South Africa sings in the anti-corruption chorus

The prosecution of a former president on corruption reflects a global trend among many democracies to end impunity and ensure equality of law.

South Africa's Jacob Zuma gestures after announcing his resignation as president on Feb. 14 in Pretoria.

The list keeps getting longer, and for good reason.

On March 16, Jacob Zuma of South Africa became the latest current or former leader of a democracy to be charged with corruption. He now joins many other leaders – in nations from South Korea to Brazil, Israel to Argentina – who have recently faced prosecution because of rising calls to end a culture of impunity in high places.

With many countries embracing autocracy, every victory against a corrupt elected official can help ensure transparency and accountability in democratic states.

Mr. Zuma, who was forced to step down as president last month by the ruling African National Congress (ANC), faces charges related to a government arms deal in the late 1990s, before he was elected. For years he was able to fend off the charges, which only helped send a message that anyone in government can be a law unto themselves rather than to constitutional principles, such as equality before the law.

His political downfall came in large part from a robust combination of players committed to honest government in South Africa, such as civic activists, investigative journalists, and key prosecutors and judges. They all helped expose Zuma’s alleged self-enrichment. Ordinary citizens also began to see a connection between ANC corruption and their own economic woes.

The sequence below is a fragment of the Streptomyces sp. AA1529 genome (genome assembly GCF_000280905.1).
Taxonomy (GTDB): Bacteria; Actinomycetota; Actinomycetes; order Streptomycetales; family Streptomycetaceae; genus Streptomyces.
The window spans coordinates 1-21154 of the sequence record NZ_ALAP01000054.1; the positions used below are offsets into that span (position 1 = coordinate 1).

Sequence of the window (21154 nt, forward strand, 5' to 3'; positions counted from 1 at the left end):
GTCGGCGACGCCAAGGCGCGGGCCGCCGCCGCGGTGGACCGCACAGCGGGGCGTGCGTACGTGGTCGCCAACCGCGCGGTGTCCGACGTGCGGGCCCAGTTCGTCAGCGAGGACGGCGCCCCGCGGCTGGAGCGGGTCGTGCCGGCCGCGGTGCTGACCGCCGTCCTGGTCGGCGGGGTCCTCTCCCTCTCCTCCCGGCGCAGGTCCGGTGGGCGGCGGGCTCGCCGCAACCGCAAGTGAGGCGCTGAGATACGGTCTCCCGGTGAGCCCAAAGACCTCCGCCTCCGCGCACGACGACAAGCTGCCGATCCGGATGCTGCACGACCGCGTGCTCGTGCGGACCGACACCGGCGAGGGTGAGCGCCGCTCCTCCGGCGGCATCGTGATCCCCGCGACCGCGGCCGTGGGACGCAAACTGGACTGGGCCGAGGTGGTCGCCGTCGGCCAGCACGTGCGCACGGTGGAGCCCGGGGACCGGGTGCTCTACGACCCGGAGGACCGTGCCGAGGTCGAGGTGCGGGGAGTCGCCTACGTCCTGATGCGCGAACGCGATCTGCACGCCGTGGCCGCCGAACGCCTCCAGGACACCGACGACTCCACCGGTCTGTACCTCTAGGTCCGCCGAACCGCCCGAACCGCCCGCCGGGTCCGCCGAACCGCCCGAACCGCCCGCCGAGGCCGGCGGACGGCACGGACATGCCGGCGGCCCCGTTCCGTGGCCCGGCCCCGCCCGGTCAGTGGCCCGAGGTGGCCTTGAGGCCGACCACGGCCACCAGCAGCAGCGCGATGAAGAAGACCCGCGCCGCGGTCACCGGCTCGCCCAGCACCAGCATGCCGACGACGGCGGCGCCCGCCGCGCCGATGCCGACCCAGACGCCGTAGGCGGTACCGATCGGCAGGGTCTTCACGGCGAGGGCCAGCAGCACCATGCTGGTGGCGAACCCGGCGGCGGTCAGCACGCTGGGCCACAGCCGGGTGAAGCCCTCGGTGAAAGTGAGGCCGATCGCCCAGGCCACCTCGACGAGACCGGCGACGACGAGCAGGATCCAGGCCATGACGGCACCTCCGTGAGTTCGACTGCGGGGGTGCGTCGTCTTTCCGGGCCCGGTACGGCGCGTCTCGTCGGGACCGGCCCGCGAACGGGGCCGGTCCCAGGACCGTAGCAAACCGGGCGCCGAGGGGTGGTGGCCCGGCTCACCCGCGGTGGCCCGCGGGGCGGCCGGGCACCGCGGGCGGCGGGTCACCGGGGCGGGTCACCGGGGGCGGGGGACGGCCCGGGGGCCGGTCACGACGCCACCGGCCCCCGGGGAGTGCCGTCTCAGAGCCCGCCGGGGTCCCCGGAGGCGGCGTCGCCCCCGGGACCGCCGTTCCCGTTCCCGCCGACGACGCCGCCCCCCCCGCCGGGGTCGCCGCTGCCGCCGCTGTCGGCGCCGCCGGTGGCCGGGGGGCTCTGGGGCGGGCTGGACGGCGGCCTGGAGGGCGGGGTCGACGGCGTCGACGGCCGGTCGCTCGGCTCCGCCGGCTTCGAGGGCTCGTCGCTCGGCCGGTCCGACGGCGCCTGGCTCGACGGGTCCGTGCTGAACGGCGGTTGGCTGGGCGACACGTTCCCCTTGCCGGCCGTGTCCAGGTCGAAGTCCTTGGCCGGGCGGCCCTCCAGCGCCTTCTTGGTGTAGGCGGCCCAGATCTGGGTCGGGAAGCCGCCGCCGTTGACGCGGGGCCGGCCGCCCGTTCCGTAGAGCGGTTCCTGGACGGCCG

The public upwelling against the ANC has forced the new president, Cyril Ramaphosa, to make a bold promise: “This is the year in which we will turn the tide of corruption in our public institutions.”

With the ANC’s popularity in decline, Mr. Ramaphosa knows he must unite the nation through a vigorous anti-graft campaign, starting within his own party. If he can shore up enough political capital, he might be able to achieve difficult reforms, such as equitable land distribution.

The other side of the argument, however, is that the “rainbow nation” of the late Nelson Mandela has a recent history of balancing harsh justice with necessary mercy for ex-rulers. South Africa is famous for its attempt to use a “truth and reconciliation commission” to offer leniency for those who confess their apartheid-era wrongdoing. Ramaphosa could be tempted to pardon Zuma – if he is convicted – to prevent potential violence among Zuma’s ethnic base of Zulus in KwaZulu-Natal province.

But first the trial must proceed, and only then can South Africans send a yet another message to their leaders about the best standards of justice for the nation. Their values, not just their leaders, are at stake.

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